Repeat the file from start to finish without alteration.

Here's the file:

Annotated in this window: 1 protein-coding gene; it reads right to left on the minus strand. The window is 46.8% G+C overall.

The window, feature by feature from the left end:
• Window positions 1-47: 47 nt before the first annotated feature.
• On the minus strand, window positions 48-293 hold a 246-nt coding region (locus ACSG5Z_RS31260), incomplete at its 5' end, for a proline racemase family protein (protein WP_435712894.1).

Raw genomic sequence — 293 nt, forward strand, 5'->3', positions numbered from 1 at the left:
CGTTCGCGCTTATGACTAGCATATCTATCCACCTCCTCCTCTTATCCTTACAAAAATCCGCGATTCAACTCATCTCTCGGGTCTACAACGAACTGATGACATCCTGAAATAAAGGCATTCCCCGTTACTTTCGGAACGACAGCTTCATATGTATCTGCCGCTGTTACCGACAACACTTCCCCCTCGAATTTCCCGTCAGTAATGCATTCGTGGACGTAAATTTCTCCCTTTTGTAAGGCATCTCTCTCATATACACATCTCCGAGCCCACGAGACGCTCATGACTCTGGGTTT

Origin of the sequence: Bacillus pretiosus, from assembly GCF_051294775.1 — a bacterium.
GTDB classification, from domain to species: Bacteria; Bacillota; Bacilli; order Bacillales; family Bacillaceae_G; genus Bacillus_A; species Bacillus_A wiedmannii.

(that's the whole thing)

Annotated in this window: 1 protein-coding gene; it reads right to left on the minus strand. The window is 46.8% G+C overall.

The window, feature by feature from the left end:
• Window positions 1-47: 47 nt before the first annotated feature.
• On the minus strand, window positions 48-293 hold a 246-nt coding region (locus ACSG5Z_RS31260), incomplete at its 5' end, for a proline racemase family protein (protein WP_435712894.1).

Raw genomic sequence — 293 nt, forward strand, 5'->3', positions numbered from 1 at the left:
CGTTCGCGCTTATGACTAGCATATCTATCCACCTCCTCCTCTTATCCTTACAAAAATCCGCGATTCAACTCATCTCTCGGGTCTACAACGAACTGATGACATCCTGAAATAAAGGCATTCCCCGTTACTTTCGGAACGACAGCTTCATATGTATCTGCCGCTGTTACCGACAACACTTCCCCCTCGAATTTCCCGTCAGTAATGCATTCGTGGACGTAAATTTCTCCCTTTTGTAAGGCATCTCTCTCATATACACATCTCCGAGCCCACGAGACGCTCATGACTCTGGGTTT

Origin of the sequence: Bacillus pretiosus, from assembly GCF_051294775.1 — a bacterium.
GTDB classification, from domain to species: Bacteria; Bacillota; Bacilli; order Bacillales; family Bacillaceae_G; genus Bacillus_A; species Bacillus_A wiedmannii.